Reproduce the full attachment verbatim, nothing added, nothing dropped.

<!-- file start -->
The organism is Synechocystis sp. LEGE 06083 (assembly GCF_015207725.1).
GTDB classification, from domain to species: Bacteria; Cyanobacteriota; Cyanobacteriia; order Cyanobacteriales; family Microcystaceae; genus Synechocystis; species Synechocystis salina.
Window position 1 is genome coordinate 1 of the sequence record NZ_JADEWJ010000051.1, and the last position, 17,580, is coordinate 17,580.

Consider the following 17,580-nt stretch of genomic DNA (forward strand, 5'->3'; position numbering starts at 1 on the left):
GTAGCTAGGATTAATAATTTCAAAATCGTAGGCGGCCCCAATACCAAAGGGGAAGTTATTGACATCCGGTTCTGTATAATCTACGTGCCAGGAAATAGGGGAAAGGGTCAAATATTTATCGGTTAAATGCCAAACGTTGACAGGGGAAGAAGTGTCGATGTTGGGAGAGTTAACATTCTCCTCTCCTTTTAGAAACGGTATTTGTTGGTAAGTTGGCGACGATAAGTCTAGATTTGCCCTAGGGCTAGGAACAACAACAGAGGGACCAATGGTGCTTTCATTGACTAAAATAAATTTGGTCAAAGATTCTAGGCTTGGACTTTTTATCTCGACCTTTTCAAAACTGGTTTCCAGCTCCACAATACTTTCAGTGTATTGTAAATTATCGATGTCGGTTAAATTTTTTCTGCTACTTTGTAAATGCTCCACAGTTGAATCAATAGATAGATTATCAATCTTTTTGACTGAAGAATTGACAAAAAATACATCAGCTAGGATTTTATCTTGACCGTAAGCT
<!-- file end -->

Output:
The organism is Synechocystis sp. LEGE 06083 (assembly GCF_015207725.1).
GTDB classification, from domain to species: Bacteria; Cyanobacteriota; Cyanobacteriia; order Cyanobacteriales; family Microcystaceae; genus Synechocystis; species Synechocystis salina.
Window position 1 is genome coordinate 1 of the sequence record NZ_JADEWJ010000051.1, and the last position, 17,580, is coordinate 17,580.

Consider the following 17,580-nt stretch of genomic DNA (forward strand, 5'->3'; position numbering starts at 1 on the left):
GTAGCTAGGATTAATAATTTCAAAATCGTAGGCGGCCCCAATACCAAAGGGGAAGTTATTGACATCCGGTTCTGTATAATCTACGTGCCAGGAAATAGGGGAAAGGGTCAAATATTTATCGGTTAAATGCCAAACGTTGACAGGGGAAGAAGTGTCGATGTTGGGAGAGTTAACATTCTCCTCTCCTTTTAGAAACGGTATTTGTTGGTAAGTTGGCGACGATAAGTCTAGATTTGCCCTAGGGCTAGGAACAACAACAGAGGGACCAATGGTGCTTTCATTGACTAAAATAAATTTGGTCAAAGATTCTAGGCTTGGACTTTTTATCTCGACCTTTTCAAAACTGGTTTCCAGCTCCACAATACTTTCAGTGTATTGTAAATTATCGATGTCGGTTAAATTTTTTCTGCTACTTTGTAAATGCTCCACAGTTGAATCAATAGATAGATTATCAATCTTTTTGACTGAAGAATTGACAAAAAATACATCAGCTAGGATTTTATCTTGACCGTAAGCT